I fear that this particular book of his will not be overly revealing, as any nation amassing U.S. equivalence in power would pretty much behave the same. I see the problem more to do with human nature and not so much to do with USA in particular.

In the australian way of voting, one would eliminate the choice receiving the least votes, and the votes for the loosing choice would be re-allocated by the subsequent choice.

Example:

Chompski receives two votes
Antonio receives two votes
Sagan receives one vote.

I am the Sagan voter. My selection, being the looser is eliminated. My subsequent choice is Antonio. It is applied to that book. New tally:

Antonio receives three votes
Chompski receives two votes.

Or, you simply re-post the voting poll, with the bottom loosing book eliminated for the subsequent round. You would continue until there are only two choices left. The final book selection will receive the mandate of the people receiving over 50% of the votes.

What do you think?

Monty Vonn
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Edited by: Meme Wars at: 12/13/03 8:48 pm



Sat Dec 13, 2003 8:44 pm
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Post Re: Official Poll - Jan/Feb 2004 Book of the Month(s)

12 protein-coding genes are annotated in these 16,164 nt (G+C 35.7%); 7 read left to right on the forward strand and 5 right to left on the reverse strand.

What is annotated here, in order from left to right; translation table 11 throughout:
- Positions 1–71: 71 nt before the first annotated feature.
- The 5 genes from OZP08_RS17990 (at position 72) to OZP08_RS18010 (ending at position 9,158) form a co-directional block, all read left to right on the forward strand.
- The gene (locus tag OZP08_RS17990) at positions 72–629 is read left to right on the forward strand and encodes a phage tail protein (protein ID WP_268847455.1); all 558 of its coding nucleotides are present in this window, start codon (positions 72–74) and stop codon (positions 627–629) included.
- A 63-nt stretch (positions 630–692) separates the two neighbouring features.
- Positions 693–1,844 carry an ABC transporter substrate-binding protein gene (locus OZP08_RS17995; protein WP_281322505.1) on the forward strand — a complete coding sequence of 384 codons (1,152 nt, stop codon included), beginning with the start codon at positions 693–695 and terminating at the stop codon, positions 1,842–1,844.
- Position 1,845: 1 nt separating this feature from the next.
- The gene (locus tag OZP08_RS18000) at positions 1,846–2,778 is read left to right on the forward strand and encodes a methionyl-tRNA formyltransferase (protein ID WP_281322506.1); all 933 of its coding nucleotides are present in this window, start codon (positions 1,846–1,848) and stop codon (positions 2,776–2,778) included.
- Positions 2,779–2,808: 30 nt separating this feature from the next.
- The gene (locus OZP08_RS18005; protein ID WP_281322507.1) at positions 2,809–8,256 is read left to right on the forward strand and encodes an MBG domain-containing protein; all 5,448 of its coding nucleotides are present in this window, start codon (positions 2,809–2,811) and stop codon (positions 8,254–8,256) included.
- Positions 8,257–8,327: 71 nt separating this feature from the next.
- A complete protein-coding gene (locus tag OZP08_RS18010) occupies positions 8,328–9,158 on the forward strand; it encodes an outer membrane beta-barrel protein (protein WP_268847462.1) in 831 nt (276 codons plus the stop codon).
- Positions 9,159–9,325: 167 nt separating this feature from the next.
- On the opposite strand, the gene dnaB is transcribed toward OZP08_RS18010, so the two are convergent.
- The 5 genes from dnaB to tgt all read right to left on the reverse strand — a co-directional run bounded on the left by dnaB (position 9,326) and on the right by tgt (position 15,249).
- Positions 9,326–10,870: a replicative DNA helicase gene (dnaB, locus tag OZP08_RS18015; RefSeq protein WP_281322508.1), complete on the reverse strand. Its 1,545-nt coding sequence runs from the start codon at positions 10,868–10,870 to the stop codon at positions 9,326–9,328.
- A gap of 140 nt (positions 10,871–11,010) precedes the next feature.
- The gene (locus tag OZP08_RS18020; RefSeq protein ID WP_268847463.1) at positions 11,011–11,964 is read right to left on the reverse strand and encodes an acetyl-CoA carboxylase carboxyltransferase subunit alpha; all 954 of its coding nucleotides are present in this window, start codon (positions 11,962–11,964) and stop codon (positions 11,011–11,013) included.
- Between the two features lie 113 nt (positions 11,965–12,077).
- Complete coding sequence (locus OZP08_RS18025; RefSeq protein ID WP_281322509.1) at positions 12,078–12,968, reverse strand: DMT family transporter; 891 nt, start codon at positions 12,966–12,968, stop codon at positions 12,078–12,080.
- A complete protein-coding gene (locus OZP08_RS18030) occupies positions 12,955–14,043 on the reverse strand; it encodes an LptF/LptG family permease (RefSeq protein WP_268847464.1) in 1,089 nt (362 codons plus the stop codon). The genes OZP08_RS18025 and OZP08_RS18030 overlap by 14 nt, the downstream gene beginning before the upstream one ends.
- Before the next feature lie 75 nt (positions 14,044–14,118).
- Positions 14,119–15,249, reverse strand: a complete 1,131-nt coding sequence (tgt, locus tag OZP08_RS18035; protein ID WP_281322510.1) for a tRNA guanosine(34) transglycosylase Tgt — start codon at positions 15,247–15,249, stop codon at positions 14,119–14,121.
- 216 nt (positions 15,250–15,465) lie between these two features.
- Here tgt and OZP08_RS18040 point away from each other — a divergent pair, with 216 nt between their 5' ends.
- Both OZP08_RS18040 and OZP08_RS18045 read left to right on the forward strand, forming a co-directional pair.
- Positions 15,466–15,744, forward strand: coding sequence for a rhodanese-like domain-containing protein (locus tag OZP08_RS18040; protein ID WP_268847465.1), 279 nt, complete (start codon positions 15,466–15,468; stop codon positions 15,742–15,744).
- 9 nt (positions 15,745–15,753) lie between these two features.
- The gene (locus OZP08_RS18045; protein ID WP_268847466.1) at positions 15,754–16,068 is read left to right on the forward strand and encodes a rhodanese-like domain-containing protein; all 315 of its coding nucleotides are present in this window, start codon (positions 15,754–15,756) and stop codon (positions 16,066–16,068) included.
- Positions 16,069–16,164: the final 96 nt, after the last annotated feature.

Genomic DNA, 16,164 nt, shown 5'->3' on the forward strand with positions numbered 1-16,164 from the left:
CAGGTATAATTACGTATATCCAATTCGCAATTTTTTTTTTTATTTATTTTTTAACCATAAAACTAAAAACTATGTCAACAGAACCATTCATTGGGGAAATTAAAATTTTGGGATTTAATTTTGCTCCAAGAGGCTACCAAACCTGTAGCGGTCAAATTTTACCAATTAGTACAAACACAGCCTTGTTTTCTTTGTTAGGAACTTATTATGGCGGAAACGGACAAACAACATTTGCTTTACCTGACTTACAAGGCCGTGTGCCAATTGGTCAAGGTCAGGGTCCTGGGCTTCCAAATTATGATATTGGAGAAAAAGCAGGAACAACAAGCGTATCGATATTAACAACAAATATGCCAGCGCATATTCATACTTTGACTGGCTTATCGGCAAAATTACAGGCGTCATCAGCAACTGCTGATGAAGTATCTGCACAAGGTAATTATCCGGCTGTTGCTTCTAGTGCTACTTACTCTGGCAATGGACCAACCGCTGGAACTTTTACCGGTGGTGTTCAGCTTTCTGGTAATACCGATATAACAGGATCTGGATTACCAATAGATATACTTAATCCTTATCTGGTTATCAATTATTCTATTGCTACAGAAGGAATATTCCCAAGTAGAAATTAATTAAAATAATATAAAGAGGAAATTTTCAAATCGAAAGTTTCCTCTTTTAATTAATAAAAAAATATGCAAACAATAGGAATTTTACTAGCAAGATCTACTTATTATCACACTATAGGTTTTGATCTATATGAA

I voted for the Damasio...though I've been absent the last few months because of class/work I feel confident the christmas break will give me time to read this one, and participate more actively in the forums.

Louis




Sat Dec 13, 2003 10:43 pm
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Post Re: Official Poll - Jan/Feb 2004 Book of the Month(s)
I was sorely tempted by all of these books, they all seem really good choices, but in view of the discussion we have been having in the chimpanzee thread I think it is important that I understand what Damasio is saying so I've voted for him.

Peter




Sun Dec 14, 2003 6:24 am
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Post Re: Official Poll - Jan/Feb 2004 Book of the Month(s)
The choices are tempting indeed, especially since the Noam Chomsky selection I suggested has its place in the running!